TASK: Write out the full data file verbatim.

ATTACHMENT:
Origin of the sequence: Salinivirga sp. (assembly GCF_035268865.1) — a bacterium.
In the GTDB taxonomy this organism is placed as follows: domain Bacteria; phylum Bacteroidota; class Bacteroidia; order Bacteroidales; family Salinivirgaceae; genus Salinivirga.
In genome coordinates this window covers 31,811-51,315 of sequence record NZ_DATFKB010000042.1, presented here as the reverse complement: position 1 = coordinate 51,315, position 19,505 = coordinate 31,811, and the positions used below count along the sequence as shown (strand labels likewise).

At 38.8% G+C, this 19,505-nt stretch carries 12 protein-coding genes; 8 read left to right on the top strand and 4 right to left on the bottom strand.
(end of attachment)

Origin of the sequence: Salinivirga sp. (assembly GCF_035268865.1) — a bacterium.
In the GTDB taxonomy this organism is placed as follows: domain Bacteria; phylum Bacteroidota; class Bacteroidia; order Bacteroidales; family Salinivirgaceae; genus Salinivirga.
In genome coordinates this window covers 31,811-51,315 of sequence record NZ_DATFKB010000042.1, presented here as the reverse complement: position 1 = coordinate 51,315, position 19,505 = coordinate 31,811, and the positions used below count along the sequence as shown (strand labels likewise).

At 38.8% G+C, this 19,505-nt stretch carries 12 protein-coding genes; 8 read left to right on the top strand and 4 right to left on the bottom strand.